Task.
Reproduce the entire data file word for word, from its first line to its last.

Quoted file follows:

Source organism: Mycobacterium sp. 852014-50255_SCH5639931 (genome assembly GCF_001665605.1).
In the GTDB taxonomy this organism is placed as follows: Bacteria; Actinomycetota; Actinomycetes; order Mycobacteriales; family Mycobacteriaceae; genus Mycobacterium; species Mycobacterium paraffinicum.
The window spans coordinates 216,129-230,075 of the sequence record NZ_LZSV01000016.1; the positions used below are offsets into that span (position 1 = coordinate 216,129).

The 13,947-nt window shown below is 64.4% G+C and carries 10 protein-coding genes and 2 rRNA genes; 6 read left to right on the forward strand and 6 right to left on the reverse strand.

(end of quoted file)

Source organism: Mycobacterium sp. 852014-50255_SCH5639931 (genome assembly GCF_001665605.1).
In the GTDB taxonomy this organism is placed as follows: Bacteria; Actinomycetota; Actinomycetes; order Mycobacteriales; family Mycobacteriaceae; genus Mycobacterium; species Mycobacterium paraffinicum.
The window spans coordinates 216,129-230,075 of the sequence record NZ_LZSV01000016.1; the positions used below are offsets into that span (position 1 = coordinate 216,129).

The 13,947-nt window shown below is 64.4% G+C and carries 10 protein-coding genes and 2 rRNA genes; 6 read left to right on the forward strand and 6 right to left on the reverse strand.